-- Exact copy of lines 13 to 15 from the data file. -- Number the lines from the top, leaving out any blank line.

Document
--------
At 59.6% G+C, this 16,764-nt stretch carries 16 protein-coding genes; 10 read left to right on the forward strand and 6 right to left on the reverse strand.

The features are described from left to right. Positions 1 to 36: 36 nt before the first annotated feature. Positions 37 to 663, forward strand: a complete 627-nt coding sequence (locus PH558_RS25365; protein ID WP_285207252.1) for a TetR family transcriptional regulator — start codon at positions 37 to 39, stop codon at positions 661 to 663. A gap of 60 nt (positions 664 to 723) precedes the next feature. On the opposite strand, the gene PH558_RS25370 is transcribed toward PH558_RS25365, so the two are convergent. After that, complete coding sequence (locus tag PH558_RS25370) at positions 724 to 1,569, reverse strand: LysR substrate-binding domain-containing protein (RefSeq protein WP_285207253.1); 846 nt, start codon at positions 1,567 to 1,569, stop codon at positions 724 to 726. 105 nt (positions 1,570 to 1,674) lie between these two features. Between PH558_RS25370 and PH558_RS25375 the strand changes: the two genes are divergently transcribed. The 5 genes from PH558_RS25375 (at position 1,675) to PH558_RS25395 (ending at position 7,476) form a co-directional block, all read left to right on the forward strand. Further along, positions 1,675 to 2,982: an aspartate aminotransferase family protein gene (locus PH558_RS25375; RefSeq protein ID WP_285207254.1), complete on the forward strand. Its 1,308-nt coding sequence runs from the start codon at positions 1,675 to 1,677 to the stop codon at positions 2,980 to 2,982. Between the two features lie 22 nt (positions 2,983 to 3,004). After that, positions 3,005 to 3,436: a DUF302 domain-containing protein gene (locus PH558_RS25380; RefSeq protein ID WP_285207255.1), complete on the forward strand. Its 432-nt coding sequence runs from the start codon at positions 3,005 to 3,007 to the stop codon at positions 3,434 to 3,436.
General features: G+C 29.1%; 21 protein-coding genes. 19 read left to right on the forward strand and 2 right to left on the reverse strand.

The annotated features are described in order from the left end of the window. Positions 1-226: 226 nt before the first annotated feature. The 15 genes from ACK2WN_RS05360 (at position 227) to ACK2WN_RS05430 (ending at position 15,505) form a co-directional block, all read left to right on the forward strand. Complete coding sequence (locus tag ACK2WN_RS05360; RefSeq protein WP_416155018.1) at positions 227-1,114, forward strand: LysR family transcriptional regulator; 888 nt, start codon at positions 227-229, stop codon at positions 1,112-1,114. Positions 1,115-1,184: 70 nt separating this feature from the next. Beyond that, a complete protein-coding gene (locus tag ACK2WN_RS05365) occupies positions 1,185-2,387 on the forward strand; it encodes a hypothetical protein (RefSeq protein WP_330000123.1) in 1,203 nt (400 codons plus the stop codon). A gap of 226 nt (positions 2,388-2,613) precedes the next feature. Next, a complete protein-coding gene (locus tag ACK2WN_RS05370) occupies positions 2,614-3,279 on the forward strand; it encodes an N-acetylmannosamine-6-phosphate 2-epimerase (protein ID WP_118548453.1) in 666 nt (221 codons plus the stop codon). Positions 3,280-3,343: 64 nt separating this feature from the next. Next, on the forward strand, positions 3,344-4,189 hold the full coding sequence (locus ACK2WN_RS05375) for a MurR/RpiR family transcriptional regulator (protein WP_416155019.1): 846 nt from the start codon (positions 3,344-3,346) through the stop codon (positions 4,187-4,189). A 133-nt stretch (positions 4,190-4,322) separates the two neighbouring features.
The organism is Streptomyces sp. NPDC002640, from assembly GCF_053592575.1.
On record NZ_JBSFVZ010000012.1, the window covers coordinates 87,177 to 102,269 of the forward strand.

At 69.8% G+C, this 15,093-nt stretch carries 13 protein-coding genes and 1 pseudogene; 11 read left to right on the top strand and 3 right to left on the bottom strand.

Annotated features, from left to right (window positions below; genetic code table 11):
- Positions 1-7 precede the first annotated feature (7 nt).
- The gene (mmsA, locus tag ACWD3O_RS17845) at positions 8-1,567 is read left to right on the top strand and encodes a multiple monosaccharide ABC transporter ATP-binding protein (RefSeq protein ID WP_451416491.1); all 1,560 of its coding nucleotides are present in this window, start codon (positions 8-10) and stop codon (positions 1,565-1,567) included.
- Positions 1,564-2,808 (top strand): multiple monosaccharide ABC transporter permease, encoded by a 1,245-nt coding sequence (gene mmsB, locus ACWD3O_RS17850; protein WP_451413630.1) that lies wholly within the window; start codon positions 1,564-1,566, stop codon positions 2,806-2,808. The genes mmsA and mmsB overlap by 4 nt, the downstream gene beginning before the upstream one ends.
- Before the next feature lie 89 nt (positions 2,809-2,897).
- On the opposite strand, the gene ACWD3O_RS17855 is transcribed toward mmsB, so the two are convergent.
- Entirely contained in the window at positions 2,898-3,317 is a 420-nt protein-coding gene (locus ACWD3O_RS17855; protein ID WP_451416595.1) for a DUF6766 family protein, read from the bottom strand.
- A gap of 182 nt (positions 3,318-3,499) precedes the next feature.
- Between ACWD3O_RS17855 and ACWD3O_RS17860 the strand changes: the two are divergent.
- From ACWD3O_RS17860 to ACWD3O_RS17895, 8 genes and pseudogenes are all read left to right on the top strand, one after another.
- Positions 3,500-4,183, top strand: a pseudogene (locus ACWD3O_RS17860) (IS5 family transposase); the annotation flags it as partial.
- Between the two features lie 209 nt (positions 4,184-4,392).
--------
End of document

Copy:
- On the opposite strand, the gene ACWD3O_RS17855 is transcribed toward mmsB, so the two are convergent.
- Entirely contained in the window at positions 2,898-3,317 is a 420-nt protein-coding gene (locus ACWD3O_RS17855; protein ID WP_451416595.1) for a DUF6766 family protein, read from the bottom strand.
- A gap of 182 nt (positions 3,318-3,499) precedes the next feature.